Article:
Sunday, January 31, 2010

A Response to Understanding the Change of Value Systems: Are Buddhism and Its Clergy, the Root Cause of Sri Lanka’s Problems?

By Sanjeewa Karunaratne

It is interesting to observe an attempt to sling mud at a religion using catchy phrases and the results of an opinion poll. The foundation of the article is an international survey conducted by the Gallup Organization about religion. Based on the survey results, the article finds, “Almost all the topmost religious countries belong to “developing/underdeveloped” category of nations in the world” and “the least religious countries studied include several with the world's highest living standards.” Thus, authors argue, “socio-economic status of a country improves when the religiosity drops.” It relates these results to Sri Lanka and suggests Buddhism and its clergy are the root cause of socio-economic and ethic problems in Sri Lanka. Does this claim resonate with world history?

Saturday, January 30, 2010

Understanding the change of value systems

By Prasad Mapatuna

I've been hearing these post election speeches by Buddhist clergy in TV and it is apparent that they need a value system upgrade!

The starting point of the new wisdom should be the realization we are not governed by a monarch anymore. We should stop living in the past and look forward for positive changes fitting to the new governance model of parliamentary democracy. Even after living more than half a century in a parliamentary democracy with universal suffrage, most of our self-proclaimed moral leaders and self-styled guardians of the heritage seem to think that we are still ruled by a king and are fond of dolling out governance advices fitting only to a medieval kingdom.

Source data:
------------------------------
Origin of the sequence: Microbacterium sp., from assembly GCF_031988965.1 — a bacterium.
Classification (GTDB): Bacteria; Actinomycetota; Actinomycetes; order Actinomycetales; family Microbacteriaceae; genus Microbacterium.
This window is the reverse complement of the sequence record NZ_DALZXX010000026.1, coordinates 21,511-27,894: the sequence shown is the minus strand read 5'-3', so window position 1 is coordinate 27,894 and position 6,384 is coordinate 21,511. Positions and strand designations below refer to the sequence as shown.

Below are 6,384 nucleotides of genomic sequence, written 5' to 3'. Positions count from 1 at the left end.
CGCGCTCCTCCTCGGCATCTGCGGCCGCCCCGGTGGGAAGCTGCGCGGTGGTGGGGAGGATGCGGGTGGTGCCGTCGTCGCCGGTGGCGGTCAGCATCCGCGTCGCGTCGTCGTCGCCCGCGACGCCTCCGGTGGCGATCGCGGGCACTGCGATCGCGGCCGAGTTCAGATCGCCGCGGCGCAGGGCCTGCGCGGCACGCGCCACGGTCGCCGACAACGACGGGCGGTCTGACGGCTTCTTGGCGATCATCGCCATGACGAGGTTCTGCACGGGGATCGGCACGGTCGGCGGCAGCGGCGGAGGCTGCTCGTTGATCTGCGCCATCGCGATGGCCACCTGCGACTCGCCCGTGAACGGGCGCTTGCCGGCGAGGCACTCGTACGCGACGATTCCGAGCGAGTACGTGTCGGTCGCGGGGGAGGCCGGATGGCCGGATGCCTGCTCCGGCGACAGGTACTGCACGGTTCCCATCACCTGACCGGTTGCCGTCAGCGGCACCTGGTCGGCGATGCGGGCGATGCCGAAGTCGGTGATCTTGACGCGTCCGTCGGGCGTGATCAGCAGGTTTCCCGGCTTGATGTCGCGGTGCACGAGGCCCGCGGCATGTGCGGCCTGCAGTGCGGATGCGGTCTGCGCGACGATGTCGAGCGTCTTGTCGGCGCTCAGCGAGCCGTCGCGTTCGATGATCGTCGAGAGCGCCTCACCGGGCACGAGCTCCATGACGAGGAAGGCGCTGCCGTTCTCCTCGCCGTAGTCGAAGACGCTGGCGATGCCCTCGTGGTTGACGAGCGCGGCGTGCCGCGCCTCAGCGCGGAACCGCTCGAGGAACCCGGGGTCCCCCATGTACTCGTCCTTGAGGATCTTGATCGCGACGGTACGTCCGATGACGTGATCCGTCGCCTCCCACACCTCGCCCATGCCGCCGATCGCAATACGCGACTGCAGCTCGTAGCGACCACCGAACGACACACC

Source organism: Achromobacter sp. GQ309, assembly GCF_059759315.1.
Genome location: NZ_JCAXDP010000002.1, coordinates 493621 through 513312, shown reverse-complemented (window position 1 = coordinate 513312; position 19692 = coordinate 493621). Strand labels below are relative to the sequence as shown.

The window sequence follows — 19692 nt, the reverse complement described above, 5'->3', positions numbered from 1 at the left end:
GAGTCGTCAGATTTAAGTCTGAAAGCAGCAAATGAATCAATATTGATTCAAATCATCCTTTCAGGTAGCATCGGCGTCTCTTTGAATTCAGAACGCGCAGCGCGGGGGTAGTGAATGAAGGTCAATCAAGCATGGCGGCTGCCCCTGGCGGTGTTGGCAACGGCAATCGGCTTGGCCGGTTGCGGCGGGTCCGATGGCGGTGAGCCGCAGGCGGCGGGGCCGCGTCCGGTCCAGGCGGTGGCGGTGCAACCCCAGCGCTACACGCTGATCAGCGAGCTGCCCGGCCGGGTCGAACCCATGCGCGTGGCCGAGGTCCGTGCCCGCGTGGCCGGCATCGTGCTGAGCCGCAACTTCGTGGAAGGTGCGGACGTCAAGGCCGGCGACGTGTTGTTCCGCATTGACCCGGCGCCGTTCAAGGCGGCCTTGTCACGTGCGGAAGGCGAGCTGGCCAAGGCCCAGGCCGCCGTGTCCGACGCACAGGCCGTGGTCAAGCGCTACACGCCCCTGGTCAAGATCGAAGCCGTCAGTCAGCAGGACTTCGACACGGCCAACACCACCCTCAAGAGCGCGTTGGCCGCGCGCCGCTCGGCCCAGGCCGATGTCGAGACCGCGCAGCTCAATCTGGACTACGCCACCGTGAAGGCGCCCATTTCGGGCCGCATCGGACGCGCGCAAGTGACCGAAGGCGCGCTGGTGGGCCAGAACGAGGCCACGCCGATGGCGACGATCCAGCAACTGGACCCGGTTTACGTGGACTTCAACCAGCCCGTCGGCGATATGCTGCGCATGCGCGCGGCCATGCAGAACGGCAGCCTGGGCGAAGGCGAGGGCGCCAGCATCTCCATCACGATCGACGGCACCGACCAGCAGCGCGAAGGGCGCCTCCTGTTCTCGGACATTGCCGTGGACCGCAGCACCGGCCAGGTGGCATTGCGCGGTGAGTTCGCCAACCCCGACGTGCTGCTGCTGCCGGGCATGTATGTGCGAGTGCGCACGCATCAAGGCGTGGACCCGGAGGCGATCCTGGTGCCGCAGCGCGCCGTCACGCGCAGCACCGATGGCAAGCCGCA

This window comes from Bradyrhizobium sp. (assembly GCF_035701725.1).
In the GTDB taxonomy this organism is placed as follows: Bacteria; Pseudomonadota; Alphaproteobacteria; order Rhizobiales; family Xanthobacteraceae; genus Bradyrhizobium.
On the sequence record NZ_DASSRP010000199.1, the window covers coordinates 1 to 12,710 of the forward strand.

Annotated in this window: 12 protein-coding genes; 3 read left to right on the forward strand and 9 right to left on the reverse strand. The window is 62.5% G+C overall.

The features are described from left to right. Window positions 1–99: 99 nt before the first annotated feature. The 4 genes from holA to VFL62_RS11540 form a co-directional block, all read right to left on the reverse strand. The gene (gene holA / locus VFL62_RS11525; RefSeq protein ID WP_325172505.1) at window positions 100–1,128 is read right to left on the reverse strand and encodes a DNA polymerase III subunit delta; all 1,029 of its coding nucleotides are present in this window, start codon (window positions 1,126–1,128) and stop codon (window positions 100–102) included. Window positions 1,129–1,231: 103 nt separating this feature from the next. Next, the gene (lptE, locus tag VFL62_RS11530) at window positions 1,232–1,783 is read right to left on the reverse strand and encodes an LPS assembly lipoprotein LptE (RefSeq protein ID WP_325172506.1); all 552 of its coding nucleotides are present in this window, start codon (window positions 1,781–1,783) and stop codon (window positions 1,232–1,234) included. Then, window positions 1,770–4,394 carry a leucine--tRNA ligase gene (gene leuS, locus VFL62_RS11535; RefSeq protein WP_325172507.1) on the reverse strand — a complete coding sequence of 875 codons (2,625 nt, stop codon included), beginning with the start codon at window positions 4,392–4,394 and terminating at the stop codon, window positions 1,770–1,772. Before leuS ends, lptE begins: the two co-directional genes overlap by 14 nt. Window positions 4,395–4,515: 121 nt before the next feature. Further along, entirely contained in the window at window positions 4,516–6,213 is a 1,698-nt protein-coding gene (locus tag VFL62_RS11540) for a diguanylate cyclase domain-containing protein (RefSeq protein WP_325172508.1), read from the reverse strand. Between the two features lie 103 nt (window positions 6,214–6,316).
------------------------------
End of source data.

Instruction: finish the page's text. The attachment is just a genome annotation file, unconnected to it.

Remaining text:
Thursday, January 28, 2010

The Leadership required for successful Reconciliation and Development in post conflict Sri Lanka

By Pushpi Weerakoon (MA Conflict Transformation)

It has been argued that there are six phases in the evolution of conflict situations – malaise, incipient crisis, denied conflict, open conflict, war, and reconciliation and reconstruction. Of these, arguably the most challenging and complex are the last. Tensions easily arise between reconciliation needs, development ambitions and politics in a post-conflict state. Hence managing a post-conflict environment in a state requires exceptional leadership.

An email from Sri Lanka

Hey buddies, now the competition is over. So be neutral and do your own findings without depending on ‘controlled’ media. The serious allegation on polls rig is yet to be isolated. No matter whom we support we must stand against if the win is 'artificial' . Until this allegation is rejected ‘transparently’, this country remains in a dire state. Everybody over here is scared to talk against the decision. What do you think?

Wednesday, January 27, 2010

Update from Sri Lanka Part II

By Ru Freeman
Jan. 27, 2010

Meanwhile, after a long drawn out drama that involved Sarath Fonseka refusing to leave the hotel and making a public statement saying he was afraid for his life and requesting security, he has finally left the hotel without fuss. (This was one of those moments when I wished we had the American tradition of the losing candidate conceding victory).